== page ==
FAQ 3: Do Indexes measure the Economy?
Um, yes, but mostly no. They measure the economy in the same way that a big-appetite can measure the health of a person.
of an entity, be it the entire Earth, a group of countries, single countries or even smaller entities like cities or rural towns, is like an #Environment
of the same entity, but it focuses on how our decisions affect each other within the entity. In prehistoric times the economy was things like a freshwater stream, a berry bush, a fruit tree, some predator and prey animals, you & your family, and who gets to have what. We can assume they had a net positive economic system because we are here today in greater numbers.
Almost anybody who reads this can, in a moments thought, conclude that the price of a stock in an #index
has very little to do with their personal experiences in the economy. If you try to imagine that every private business (not traded on an open market like #NYSE, #NASDAQ, or #OTC
), from the next-door neighbor's side-hustle that is only a #business
on their tax forms such as a Schedule C sheet or a number in the Other Income
box on the main page of their 1040
, to #companies
as big as Cargill
, it seems obvious that most of the Economy isn't part of the #stock
. Clearly, private companies cannot possibly be measured by any index of any market. They are all certainly part of the economy. Some parts of the economy defy all aggregate measurement, like when the excess heat waste of buried pipes of a manufacturing plant makes the land above them ideal for a Northern farmer to build a winter tolerant tomato farm under glass. Some parts of the economy we can measure, but because of power in the wrong hands we don't, like the negative cost of pollution on all of society and the environment versus the cost of responsible handling of the same waste product, be it a smokestack of a coal-fired electric power plant or a pig-shit lake running off into a freshwater stream people get their drinking water from. The economy is so big and detailed, and an index is so focused and simple that it should be obvious that it does not measure the economy.But it does measure something!
Just like a big appetite for food can show that a baby is healthy, or a person in the hospital is recovering, an index can tell something about the economy. The indexes are aggregating price changes in the stock markets. #Price
changes in the stock market are in general changing because at least two people have simultaneously thought, that's too low & that's too high, and had the ability to transact in that companies stock. We can have wishful thoughts about that price meaning the worth of that company (Market Capitalization), but it's not too much so; mostly its desire-driven based pricing on the perception of future earnings potential. When a company first issues the stock in a way that the "public" can buy shares (to become Outstanding Shares), the buyers are handing the company cash to do projects for profit in exchange for some ownership claim to the company. Most of the public trading has nothing to do with the day to day operations of the company. If they want to launch another big project and want to issue more stock to fund it (selling Treasury Stock), they would care greatly what the current price of their stock is selling at. It might seem like everything I'm writing proves indexes are not measuring the economy, but that connection between sentiment and price is an indicator. Since goods and/or services a company offers are where it's profit & potential profit comes from, and desirable products and services are a fundamental component of every economy, an index going up hints at a bright future for the economy, in as much as the part of the economy that is publicly traded in the stock market. Though that segregation of public/private exists, both the company types have equal access to the whole economies customers, so there is a connection to the economy from an index albeit a sentimental one where people back their opinions with their own money.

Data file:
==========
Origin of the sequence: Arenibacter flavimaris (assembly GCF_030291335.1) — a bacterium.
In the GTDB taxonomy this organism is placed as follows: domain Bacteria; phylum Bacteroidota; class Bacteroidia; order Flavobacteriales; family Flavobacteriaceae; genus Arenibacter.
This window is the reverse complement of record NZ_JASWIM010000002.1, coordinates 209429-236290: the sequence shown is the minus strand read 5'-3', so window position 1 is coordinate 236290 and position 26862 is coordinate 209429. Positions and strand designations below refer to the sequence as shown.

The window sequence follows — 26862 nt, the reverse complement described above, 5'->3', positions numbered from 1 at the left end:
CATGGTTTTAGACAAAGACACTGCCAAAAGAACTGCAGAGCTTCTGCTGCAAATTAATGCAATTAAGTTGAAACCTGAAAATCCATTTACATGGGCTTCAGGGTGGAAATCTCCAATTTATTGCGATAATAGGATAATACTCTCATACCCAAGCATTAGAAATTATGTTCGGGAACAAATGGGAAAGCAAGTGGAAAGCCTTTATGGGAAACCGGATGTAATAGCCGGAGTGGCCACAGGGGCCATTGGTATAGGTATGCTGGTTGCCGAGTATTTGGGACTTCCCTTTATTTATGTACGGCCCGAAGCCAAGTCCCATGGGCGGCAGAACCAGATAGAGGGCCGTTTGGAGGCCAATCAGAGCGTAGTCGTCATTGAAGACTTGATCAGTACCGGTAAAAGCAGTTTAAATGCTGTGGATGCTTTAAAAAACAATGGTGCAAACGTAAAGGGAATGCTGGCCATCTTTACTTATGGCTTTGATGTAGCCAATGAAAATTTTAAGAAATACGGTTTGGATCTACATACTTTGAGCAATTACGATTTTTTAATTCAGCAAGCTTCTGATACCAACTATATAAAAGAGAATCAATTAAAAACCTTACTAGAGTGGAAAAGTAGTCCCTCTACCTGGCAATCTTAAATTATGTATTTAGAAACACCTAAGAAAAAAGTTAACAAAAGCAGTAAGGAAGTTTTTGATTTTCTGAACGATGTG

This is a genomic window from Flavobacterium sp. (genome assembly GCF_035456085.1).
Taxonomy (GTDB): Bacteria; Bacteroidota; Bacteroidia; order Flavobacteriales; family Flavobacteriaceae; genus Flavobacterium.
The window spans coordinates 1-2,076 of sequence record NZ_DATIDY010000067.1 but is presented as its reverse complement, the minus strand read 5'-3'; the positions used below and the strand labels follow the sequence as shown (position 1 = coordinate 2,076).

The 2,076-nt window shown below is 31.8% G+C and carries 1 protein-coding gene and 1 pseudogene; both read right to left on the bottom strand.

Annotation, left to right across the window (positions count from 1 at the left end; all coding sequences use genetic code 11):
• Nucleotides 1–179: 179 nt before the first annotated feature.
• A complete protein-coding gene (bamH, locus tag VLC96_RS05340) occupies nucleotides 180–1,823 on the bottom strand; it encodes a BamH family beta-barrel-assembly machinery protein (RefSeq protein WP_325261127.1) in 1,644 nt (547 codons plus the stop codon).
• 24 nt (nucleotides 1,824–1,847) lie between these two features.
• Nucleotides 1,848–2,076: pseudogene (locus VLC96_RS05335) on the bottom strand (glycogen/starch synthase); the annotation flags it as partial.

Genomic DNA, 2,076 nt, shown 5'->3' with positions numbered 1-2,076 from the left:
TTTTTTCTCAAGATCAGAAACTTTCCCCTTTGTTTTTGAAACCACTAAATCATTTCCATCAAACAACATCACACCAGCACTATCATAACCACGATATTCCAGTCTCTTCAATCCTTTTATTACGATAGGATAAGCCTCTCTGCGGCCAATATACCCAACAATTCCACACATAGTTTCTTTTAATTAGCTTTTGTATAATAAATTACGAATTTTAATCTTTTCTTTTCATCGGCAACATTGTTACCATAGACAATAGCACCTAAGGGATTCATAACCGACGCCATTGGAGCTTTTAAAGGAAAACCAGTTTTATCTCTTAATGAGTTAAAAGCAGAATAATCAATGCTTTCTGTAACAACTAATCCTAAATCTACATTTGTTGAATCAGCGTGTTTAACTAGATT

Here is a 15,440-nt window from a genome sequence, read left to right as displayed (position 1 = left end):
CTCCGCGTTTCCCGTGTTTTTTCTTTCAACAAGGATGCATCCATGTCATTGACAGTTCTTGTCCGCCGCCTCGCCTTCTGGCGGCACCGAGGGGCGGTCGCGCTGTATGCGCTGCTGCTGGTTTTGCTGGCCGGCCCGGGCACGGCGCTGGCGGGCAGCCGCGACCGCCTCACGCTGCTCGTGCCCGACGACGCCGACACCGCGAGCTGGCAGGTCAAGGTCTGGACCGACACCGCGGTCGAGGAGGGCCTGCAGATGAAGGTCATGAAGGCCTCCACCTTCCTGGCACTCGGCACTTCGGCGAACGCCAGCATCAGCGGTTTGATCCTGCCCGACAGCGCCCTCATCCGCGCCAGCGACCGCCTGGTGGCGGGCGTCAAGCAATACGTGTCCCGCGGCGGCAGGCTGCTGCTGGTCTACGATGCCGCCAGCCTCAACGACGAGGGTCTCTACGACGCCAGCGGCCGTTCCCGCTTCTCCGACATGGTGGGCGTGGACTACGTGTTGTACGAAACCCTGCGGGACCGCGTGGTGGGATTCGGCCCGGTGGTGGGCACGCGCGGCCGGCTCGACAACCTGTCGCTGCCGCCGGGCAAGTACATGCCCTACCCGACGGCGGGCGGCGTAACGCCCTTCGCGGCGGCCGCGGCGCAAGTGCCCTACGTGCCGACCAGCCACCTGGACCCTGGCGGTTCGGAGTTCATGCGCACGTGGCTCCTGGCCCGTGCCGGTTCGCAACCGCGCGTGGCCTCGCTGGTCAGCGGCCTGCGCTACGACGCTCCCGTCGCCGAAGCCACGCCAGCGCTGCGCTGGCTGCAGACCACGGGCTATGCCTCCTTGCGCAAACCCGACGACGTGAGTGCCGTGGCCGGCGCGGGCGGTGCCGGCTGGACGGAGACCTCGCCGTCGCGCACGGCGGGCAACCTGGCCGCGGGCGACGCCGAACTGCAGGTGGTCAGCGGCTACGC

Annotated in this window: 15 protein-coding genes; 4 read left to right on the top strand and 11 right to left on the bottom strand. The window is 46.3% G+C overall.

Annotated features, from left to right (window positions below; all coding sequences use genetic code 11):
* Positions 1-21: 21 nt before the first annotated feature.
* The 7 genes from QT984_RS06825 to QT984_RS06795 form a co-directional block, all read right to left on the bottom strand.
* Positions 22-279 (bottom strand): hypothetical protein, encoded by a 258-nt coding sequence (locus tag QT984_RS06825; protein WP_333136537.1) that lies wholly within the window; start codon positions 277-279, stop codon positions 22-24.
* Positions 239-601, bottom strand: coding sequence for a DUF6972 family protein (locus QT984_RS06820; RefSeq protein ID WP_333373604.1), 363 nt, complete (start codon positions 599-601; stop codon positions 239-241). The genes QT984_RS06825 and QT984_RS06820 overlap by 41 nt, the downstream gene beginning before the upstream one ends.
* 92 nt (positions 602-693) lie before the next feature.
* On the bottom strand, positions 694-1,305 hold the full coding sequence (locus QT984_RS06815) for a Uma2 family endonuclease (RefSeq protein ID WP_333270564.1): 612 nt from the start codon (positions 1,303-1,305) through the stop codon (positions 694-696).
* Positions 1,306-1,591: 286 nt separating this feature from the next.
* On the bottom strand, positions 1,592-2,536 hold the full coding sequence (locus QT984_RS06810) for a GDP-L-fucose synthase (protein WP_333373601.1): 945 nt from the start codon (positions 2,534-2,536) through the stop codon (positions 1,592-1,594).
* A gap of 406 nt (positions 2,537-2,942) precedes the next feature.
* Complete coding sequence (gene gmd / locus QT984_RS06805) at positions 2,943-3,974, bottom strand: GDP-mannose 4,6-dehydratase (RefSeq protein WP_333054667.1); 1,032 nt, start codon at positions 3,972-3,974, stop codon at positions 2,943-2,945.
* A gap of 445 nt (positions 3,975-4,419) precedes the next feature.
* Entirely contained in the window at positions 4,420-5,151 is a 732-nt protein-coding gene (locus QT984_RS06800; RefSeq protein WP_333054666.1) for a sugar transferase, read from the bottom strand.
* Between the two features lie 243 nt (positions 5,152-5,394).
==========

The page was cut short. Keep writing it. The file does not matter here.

Please note that price changes don't directly mean the underlying company is worth more or worth less, it just means that the last buyer-seller combination has agreed to trade money for a tiny slice of ownership at that price per share. For example, the day I was writing this, Nike had great earnings news come out the day before
and there was a flood of shares changing hands
; over 1% of the companies outstanding shares changed ownership. (lolz, over 1%!!!
) If a company like Nike has a really monstrous day they might have up to 4% of the ownership change hands. Some of that is automatic trading in weight managed funds, and some of that is day trading speculators who will buy and sell in the same day or week. The volume of the shares being traded is fairly important but the news does not have a way to adjust the fuzzy logic level of certainty of the index according to volume. You need to keep that in mind when evaluating what an index is saying compared to other metrics. Seeing a cloud in the sky doesn't mean you need to carry an umbrella.